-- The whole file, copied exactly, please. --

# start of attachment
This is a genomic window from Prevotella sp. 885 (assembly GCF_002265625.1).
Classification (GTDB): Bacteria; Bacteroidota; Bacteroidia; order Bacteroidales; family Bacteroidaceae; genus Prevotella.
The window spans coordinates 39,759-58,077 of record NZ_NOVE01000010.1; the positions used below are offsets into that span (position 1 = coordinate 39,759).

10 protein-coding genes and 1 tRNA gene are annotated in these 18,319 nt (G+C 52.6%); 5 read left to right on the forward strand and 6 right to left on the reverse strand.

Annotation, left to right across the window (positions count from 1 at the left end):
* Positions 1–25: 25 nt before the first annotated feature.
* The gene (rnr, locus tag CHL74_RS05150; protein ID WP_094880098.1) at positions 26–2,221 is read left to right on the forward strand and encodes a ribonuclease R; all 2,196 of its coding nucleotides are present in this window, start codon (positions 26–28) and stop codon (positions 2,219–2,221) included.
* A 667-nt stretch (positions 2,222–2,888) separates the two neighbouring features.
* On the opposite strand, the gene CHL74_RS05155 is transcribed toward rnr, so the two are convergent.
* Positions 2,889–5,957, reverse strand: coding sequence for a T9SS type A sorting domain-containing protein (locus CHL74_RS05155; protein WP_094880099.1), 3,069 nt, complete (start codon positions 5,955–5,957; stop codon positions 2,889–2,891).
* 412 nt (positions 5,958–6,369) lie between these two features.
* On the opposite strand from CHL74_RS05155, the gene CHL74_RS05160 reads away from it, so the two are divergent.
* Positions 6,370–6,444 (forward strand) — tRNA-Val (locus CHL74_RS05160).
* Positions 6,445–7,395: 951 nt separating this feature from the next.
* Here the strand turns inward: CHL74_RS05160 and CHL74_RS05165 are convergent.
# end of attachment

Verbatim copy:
This is a genomic window from Prevotella sp. 885 (assembly GCF_002265625.1).
Classification (GTDB): Bacteria; Bacteroidota; Bacteroidia; order Bacteroidales; family Bacteroidaceae; genus Prevotella.
The window spans coordinates 39,759-58,077 of record NZ_NOVE01000010.1; the positions used below are offsets into that span (position 1 = coordinate 39,759).

10 protein-coding genes and 1 tRNA gene are annotated in these 18,319 nt (G+C 52.6%); 5 read left to right on the forward strand and 6 right to left on the reverse strand.

Annotation, left to right across the window (positions count from 1 at the left end):
* Positions 1–25: 25 nt before the first annotated feature.
* The gene (rnr, locus tag CHL74_RS05150; protein ID WP_094880098.1) at positions 26–2,221 is read left to right on the forward strand and encodes a ribonuclease R; all 2,196 of its coding nucleotides are present in this window, start codon (positions 26–28) and stop codon (positions 2,219–2,221) included.
* A 667-nt stretch (positions 2,222–2,888) separates the two neighbouring features.
* On the opposite strand, the gene CHL74_RS05155 is transcribed toward rnr, so the two are convergent.
* Positions 2,889–5,957, reverse strand: coding sequence for a T9SS type A sorting domain-containing protein (locus CHL74_RS05155; protein WP_094880099.1), 3,069 nt, complete (start codon positions 5,955–5,957; stop codon positions 2,889–2,891).
* 412 nt (positions 5,958–6,369) lie between these two features.
* On the opposite strand from CHL74_RS05155, the gene CHL74_RS05160 reads away from it, so the two are divergent.
* Positions 6,370–6,444 (forward strand) — tRNA-Val (locus CHL74_RS05160).
* Positions 6,445–7,395: 951 nt separating this feature from the next.
* Here the strand turns inward: CHL74_RS05160 and CHL74_RS05165 are convergent.